Thursday, June 25, 2009

The Trickle-Down Effect

From Wall Street to Main Street to Your Street.

Link to June 25 La Crosse Tribune article, "Smaller municipalities brace for big cuts to state aid".

Excerpt: Shrinking state aid promises to squeeze all of Wisconsin’s municipalities, but leaders of the smallest say they’re bearing an unfair share of the cuts.

Towns and villages, on average, stand to lose 11.2 percent of their shared revenue under the most recent incarnations of the nearly complete biennial budget.The revenue cuts are driven by slumping sales tax and property tax revenue. But the hyper-local, bare-bones operations are shouldering too much of the reductions, town and village officials say.

And on a related note, the following report was passed along to me this morning.

I was talking to our village clerk this AM and she was at a League of Municipalities meeting ( I can't remember their official name) but it was statewide/state officials and she told me that the libraries were indicated as number one place to be cut in funding. I didn't know if you were aware of this particular discussion but I thought I would pass it along. ( a lot of the "reasoning" was everyone can get their info from the Internet of course)

A few thoughts.

First of all, if your city officials still think that "everyone can get their information from the Internet", you got your work cut out for your between now and when your municipality approves its 2010 budget.

Secondly, since the League's membership is comprised of 189 cities and 389 vlllages, I'd be interested to learn (1) how many members were at this meeting and (2) whom they represented.

And finally, if this was indeed a serious discussion, the follow-up needs to be enhanced preparation on the part of library directors and library board member for their 2010 budget deliberations. If library directors don't know which city/village officials are for library services or which are agin 'em, they'd better find out right away.

That's step 1.

Step 2 is building a network of community library supporters -- people willing and eager to speak up. And if you haven't done any budget disaster planning, I like to think it won't be a case of too little/too late starting up a local library advocacy program from scratch.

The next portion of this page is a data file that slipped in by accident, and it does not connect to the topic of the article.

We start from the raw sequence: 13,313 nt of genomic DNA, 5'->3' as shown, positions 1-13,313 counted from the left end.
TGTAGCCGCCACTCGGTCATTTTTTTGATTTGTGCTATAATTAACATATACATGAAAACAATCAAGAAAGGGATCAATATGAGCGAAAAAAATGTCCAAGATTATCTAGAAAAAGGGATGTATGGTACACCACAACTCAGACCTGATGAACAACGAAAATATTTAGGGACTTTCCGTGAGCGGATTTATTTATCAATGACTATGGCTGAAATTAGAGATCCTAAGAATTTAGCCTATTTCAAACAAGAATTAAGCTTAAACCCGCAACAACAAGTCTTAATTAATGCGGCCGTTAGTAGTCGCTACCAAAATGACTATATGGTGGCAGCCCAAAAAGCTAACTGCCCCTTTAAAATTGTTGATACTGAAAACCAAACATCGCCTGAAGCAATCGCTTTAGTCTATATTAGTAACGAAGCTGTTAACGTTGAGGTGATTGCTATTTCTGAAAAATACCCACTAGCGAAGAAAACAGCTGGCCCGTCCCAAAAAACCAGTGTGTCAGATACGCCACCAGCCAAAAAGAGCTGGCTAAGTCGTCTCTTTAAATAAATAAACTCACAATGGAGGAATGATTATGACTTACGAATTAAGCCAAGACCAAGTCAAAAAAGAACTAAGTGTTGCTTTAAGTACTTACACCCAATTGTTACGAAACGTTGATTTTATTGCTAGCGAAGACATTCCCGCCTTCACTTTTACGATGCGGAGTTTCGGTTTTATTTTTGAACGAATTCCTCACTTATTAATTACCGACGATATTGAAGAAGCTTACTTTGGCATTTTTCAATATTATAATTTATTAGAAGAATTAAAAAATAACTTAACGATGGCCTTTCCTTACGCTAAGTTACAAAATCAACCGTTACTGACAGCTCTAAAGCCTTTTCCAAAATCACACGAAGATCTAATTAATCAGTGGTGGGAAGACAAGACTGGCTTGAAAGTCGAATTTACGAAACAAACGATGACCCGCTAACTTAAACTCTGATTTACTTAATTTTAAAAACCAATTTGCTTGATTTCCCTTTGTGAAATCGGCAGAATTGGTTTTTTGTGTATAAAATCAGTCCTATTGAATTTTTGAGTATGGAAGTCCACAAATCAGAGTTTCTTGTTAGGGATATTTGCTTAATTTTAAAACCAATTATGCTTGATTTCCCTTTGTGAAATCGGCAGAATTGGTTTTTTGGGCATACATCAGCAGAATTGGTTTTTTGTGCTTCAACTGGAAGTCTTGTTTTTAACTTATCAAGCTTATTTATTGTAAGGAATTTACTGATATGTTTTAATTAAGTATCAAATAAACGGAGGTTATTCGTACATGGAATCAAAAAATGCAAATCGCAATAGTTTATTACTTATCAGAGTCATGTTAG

Whatever the case, you need to...........


Phyllis said...

It's worth pointing out that not everyone has Internet at home, especially not the high speed needed to fill out job applications and do school work. Where do those people go to use the Internet? The library!

Recently I pointed out to a county official that the library serves vulnerable populations by providing Internet access for job leads and applications, news, filing for social security, etc., the response was "I never thought of that!" It's another element of our story that we need to tell.

Stacey said...

While my husband was in the hospital following bypass surgery, his surgeon asked me where I worked. When I told him, he made some comments along the lines of "Are libraries really necessary anymore?" I took the opportunity to educate him on modern library services and the needs they fulfill in our communities. Never pass up a chance to advocate!

Colfax Readers said...

I'm a library director from a small rural library in Wisconsin and I was unaware of the possible 11.2 % loss in shared revenue. I found your information very interesting. Thanks for the link to the La Crosse Tribune.

You are so true when it comes to stepping up our advocacy regarding public libraries. It's not uncommon to hear comments regarding "why do we need libraries anyway when we have the Internet"!!! Of course the people that make these comments are non-libraries users. Frustrating isn't it?